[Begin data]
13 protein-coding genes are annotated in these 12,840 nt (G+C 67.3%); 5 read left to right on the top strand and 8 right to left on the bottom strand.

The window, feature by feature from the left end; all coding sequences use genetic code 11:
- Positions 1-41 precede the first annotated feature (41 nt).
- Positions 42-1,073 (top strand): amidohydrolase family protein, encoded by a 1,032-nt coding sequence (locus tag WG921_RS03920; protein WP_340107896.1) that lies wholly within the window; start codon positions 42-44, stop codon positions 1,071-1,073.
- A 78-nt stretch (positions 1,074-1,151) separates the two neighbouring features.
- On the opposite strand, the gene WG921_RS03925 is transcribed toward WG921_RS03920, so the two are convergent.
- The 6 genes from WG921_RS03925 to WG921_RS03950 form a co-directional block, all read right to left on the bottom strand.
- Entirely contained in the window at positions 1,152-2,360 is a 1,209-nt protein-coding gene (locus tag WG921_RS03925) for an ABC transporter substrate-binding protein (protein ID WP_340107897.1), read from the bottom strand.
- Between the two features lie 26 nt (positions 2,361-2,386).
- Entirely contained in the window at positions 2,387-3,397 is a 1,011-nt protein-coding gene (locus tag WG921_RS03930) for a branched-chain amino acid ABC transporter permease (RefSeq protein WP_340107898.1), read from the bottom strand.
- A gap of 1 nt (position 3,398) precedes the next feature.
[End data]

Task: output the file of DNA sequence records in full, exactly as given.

13 protein-coding genes are annotated in these 12,840 nt (G+C 67.3%); 5 read left to right on the top strand and 8 right to left on the bottom strand.

The window, feature by feature from the left end; all coding sequences use genetic code 11:
- Positions 1-41 precede the first annotated feature (41 nt).
- Positions 42-1,073 (top strand): amidohydrolase family protein, encoded by a 1,032-nt coding sequence (locus tag WG921_RS03920; protein WP_340107896.1) that lies wholly within the window; start codon positions 42-44, stop codon positions 1,071-1,073.
- A 78-nt stretch (positions 1,074-1,151) separates the two neighbouring features.
- On the opposite strand, the gene WG921_RS03925 is transcribed toward WG921_RS03920, so the two are convergent.
- The 6 genes from WG921_RS03925 to WG921_RS03950 form a co-directional block, all read right to left on the bottom strand.
- Entirely contained in the window at positions 1,152-2,360 is a 1,209-nt protein-coding gene (locus tag WG921_RS03925) for an ABC transporter substrate-binding protein (protein ID WP_340107897.1), read from the bottom strand.
- Between the two features lie 26 nt (positions 2,361-2,386).
- Entirely contained in the window at positions 2,387-3,397 is a 1,011-nt protein-coding gene (locus tag WG921_RS03930) for a branched-chain amino acid ABC transporter permease (RefSeq protein WP_340107898.1), read from the bottom strand.
- A gap of 1 nt (position 3,398) precedes the next feature.